Waking up on Eid as a broken and crippled orphan

Published: August 27, 2017

What did I do to wake up on such a great day without you two?

I could hear the noise saying the moon was sighted,
Joy all around, the festival was tomorrow but I wasn’t excited.

I stared at the moon, they all found it jubilant and bright,
It was quiet, too dark and for me, it felt like any other night.

Was it something I did or was it something I said?
That I don’t know of happiness with you now, it all feels so gloomy and dead.

I imagine celebrating with you, I picture how it could be,
And someday when we meet, I’ll ask you, mother – did you ever think of me?

Should I learn to live these times completely on my own?
Or should I celebrate – my hand in yours, father – and know that I am not alone?

I’m right when I say that these festivals are to me meaningless and unearned.
Because I never had these with you, and it isn’t from you every action that I have learned.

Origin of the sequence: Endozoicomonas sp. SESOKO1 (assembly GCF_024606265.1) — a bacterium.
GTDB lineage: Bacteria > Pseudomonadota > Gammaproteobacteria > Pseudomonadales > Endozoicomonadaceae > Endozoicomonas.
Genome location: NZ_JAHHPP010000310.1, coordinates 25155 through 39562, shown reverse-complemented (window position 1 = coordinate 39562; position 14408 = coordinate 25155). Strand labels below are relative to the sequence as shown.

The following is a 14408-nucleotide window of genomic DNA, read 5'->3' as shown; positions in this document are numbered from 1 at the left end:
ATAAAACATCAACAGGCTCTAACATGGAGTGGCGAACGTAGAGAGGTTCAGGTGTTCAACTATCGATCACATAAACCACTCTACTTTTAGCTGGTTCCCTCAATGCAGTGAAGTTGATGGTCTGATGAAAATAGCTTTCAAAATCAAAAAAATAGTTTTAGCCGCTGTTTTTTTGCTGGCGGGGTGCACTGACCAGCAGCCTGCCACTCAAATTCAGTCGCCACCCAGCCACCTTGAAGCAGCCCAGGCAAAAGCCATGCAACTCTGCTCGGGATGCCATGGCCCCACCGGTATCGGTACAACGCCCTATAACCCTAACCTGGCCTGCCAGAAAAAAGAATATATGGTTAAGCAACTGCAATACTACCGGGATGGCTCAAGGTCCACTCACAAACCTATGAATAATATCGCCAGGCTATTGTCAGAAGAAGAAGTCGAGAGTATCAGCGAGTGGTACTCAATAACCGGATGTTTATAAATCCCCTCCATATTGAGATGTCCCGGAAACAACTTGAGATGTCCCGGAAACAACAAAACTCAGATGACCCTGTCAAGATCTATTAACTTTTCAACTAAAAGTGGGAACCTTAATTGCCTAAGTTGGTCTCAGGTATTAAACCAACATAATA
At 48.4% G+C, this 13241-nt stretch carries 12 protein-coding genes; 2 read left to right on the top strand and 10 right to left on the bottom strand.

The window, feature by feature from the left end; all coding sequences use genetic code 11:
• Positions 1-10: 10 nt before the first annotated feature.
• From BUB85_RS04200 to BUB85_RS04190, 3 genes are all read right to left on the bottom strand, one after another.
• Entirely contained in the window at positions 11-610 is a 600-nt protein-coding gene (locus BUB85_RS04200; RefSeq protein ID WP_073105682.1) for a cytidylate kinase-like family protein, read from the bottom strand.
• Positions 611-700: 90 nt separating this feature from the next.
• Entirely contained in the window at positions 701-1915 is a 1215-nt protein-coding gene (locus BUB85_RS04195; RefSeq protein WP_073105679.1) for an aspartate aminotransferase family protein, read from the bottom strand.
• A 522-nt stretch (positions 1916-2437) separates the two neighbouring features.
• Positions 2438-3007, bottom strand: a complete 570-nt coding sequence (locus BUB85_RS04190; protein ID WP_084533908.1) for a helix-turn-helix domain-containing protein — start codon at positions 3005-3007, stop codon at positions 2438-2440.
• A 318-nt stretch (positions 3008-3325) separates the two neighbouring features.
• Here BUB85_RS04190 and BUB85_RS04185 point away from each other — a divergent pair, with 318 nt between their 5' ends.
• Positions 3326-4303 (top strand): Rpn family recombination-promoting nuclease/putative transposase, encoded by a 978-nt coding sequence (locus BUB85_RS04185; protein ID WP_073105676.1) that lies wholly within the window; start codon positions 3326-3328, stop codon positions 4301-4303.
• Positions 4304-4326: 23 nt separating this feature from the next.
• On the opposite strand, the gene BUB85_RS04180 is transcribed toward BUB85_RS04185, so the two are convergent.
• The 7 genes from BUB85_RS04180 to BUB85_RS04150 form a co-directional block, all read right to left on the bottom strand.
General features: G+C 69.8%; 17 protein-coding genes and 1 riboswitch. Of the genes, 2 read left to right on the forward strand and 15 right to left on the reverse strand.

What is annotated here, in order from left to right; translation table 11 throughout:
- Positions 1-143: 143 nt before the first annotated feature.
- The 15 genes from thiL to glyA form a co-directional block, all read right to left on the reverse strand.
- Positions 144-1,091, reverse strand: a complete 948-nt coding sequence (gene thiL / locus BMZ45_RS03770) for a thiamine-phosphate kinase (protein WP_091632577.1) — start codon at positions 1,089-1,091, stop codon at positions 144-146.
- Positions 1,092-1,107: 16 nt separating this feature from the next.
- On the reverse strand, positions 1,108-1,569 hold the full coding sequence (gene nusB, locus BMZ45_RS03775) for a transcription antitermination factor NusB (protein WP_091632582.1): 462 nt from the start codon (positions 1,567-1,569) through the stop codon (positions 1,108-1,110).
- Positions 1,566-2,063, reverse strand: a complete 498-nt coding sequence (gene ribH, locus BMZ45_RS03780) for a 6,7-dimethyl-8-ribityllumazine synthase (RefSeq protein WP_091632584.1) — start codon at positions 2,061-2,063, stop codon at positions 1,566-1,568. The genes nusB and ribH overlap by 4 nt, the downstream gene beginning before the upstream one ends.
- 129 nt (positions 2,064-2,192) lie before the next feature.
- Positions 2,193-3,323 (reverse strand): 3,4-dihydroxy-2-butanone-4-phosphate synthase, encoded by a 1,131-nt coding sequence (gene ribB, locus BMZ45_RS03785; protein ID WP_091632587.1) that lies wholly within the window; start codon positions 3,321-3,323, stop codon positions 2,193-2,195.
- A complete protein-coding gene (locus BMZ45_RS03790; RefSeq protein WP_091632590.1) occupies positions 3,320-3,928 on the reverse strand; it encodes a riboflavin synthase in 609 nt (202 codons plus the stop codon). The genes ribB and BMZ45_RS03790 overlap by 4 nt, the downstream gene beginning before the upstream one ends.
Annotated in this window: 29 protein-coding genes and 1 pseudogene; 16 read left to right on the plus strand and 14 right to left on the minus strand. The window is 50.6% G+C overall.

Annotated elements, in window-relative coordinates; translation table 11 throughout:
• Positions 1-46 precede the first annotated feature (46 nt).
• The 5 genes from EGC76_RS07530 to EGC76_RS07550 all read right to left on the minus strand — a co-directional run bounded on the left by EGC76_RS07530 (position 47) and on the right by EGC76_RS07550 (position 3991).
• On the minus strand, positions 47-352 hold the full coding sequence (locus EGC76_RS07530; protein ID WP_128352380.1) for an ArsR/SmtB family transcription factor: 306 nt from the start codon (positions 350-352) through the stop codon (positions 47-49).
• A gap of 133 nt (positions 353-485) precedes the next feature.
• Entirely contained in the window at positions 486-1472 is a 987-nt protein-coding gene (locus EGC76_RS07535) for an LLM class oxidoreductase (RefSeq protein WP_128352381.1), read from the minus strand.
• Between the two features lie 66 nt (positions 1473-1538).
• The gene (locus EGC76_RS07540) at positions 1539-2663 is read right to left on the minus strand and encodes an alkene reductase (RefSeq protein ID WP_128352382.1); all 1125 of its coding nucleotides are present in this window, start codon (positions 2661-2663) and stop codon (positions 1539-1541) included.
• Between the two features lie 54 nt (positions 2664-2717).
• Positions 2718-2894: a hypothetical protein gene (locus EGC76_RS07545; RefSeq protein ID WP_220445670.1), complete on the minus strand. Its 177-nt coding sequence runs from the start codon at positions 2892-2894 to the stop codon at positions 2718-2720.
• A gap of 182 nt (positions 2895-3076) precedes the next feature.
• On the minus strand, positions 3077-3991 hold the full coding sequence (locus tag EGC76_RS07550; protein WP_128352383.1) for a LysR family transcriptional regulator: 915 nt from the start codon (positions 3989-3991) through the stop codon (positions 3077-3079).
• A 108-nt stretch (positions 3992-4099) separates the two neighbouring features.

They say time heals everything, I may nod but it has never been true.
And don’t ask me why, I know everything about my life that time did not do.

Eid morning will be bright and breezy with the sky a crystal blue.
And I’ll just wake up and wonder… what did I do?
What did I do to wake up on such a great day without you two?

I’ll wait, wait a little more in hopes that someday you yourself would see,
That what you left behind in your shadows was a broken and crippled me!

Mother, all I have is an image of me wearing a new dress on one such day in your lap.
But reality is funny that way. Because I don’t connect to these memories enough to recap.

Father, you’re so far away and distant though you’re in no foreign land.
I won’t ask for too much, just a fatherly scolding and my shoulder beneath your hand.

Should I scream or should I say what I feel? Even though my voice may crack.
I’ve done nothing festive without you; all I tend to do is lose my track.

But do remember there’s no love like yours, mother and father, no protector like you.
And I’m blessed and filled with pride to be your child, there are not enough words to tell you.

Someday we might be together, we might look back and laugh.
And on Eid day, embrace each other and pose for our very first family photograph.

Ahmed Bin Qasim

Ahmed Bin Qasim

The author is a 19-year-old and hails from Indian administered Kashmir. He is a keen student of Philosophy and International Relations. He tweets @aahmedbinqasim (twitter.com/aahmedbinqasim?lang=en)

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